…By wintry hills his hermit-mound
The sheeted snow-drifts drape,
And houseless there the snow-bird flits
Beneath the fir-trees’ crape…
Many birds seek out protection from the coming harsher weather changes within our large, diverse collection of conifers and other evergreens. Previously we have briefly discussed different fir trees (Abies) within our living collection. Many people are fondly familiar with our native balsam fir, Abies balsamea, a traditional, fragrant Christmas tree. In some high mountains of Mexico, in addition to birds, it is tens of millions of monarch butterflies, some fluttering thousands of miles in southward migration, seeking the oyamel firs, Abies religiosa to which they spend winters huddled together. Approximately fifty species of true fir trees are found worldwide. The word Abies, the genus name, was used to describe the wooden ribs of the Trojan horse by Virgil (70-19 B. C.), ancient Roman poet.
Herein we add the Korean Fir, Abies koreana to our “baker’s dozen” of fir species that grow at Mount Auburn. Endemic to southern Korea, growing at sub-alpine areas ranging from 3000’-5500’ above sea level, it was originally introduced to the west in the early-twentieth-century, by the eminent plant explorer, Ernest Henry Wilson (1876-1930). (more…)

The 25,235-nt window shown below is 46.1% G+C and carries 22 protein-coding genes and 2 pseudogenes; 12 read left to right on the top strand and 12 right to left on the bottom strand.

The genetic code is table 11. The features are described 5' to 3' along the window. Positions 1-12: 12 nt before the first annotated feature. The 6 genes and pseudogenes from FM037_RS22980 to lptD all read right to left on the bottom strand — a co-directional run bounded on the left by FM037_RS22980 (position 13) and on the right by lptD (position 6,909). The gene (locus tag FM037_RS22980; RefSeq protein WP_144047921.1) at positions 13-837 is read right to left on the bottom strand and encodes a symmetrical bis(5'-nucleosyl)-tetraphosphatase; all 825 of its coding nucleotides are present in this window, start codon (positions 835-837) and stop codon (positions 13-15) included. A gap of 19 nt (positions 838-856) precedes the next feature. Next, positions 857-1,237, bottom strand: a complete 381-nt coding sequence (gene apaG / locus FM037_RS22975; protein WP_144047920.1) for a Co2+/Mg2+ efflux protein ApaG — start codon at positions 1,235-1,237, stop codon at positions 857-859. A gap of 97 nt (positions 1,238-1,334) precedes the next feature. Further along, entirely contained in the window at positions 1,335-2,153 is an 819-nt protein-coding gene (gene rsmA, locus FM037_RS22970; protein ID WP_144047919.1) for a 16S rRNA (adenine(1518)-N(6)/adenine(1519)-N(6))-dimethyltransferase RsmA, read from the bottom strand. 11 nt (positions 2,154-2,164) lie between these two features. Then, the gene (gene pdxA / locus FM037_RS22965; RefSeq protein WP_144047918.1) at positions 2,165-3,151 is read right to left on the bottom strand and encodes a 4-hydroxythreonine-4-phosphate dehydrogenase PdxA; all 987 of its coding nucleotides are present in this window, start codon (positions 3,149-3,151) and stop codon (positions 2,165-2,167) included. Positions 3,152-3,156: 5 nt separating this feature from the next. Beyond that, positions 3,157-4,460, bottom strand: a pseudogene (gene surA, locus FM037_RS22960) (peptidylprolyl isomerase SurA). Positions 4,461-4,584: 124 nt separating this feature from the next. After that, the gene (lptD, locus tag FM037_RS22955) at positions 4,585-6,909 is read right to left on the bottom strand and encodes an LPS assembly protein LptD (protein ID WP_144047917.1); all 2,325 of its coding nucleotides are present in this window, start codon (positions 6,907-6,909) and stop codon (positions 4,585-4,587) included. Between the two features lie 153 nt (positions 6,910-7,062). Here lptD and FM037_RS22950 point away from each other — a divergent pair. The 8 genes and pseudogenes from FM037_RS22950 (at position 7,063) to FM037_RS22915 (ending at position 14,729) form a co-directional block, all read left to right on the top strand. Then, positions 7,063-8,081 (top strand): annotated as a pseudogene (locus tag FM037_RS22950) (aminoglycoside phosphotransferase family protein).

We are now accepting orders for floral tributes as part of the 2017 Winter Holiday Season. Tributes will be placed at the grave, lot, or niche indicated with your order between December 6th and 22nd. Please order by December 8, 2017 to ensure your tribute is placed in a timely manner.
Tributes may also be purchased in-person from our Greenhouse as long as supplies last.
Every leaf speaks bliss to me
Fluttering from the autumn tree.
We bring thoughts of some good news from Korea. The Three-flower maple, Acer triflorum is an outstanding small tree, often less than 30-feet-tall, which most autumns will display foliage in hues of muted golden yellow, then changing to scintillating red or orange. Many have noted that autumn color seems tardy this year, so perhaps during November you will still have an opportunity to seek out one of these fine trees. (more…)